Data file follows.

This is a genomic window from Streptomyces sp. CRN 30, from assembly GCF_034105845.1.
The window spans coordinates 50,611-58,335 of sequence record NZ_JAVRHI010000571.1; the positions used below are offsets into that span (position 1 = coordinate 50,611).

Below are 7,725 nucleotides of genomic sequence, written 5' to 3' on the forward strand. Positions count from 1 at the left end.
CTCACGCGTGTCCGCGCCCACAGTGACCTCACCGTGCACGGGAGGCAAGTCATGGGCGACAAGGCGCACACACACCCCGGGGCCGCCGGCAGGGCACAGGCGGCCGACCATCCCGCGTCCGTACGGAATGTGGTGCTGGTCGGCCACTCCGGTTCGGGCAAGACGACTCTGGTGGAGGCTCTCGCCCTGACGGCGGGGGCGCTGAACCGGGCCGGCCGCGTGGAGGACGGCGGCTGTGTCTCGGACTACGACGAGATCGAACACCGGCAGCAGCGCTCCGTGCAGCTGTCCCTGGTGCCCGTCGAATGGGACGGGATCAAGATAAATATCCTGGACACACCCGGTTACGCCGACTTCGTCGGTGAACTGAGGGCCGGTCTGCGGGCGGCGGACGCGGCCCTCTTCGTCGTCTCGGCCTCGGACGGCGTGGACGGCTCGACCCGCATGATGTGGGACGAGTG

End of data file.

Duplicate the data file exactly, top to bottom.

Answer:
This is a genomic window from Streptomyces sp. CRN 30, from assembly GCF_034105845.1.
The window spans coordinates 50,611-58,335 of sequence record NZ_JAVRHI010000571.1; the positions used below are offsets into that span (position 1 = coordinate 50,611).

Below are 7,725 nucleotides of genomic sequence, written 5' to 3' on the forward strand. Positions count from 1 at the left end.
CTCACGCGTGTCCGCGCCCACAGTGACCTCACCGTGCACGGGAGGCAAGTCATGGGCGACAAGGCGCACACACACCCCGGGGCCGCCGGCAGGGCACAGGCGGCCGACCATCCCGCGTCCGTACGGAATGTGGTGCTGGTCGGCCACTCCGGTTCGGGCAAGACGACTCTGGTGGAGGCTCTCGCCCTGACGGCGGGGGCGCTGAACCGGGCCGGCCGCGTGGAGGACGGCGGCTGTGTCTCGGACTACGACGAGATCGAACACCGGCAGCAGCGCTCCGTGCAGCTGTCCCTGGTGCCCGTCGAATGGGACGGGATCAAGATAAATATCCTGGACACACCCGGTTACGCCGACTTCGTCGGTGAACTGAGGGCCGGTCTGCGGGCGGCGGACGCGGCCCTCTTCGTCGTCTCGGCCTCGGACGGCGTGGACGGCTCGACCCGCATGATGTGGGACGAGTG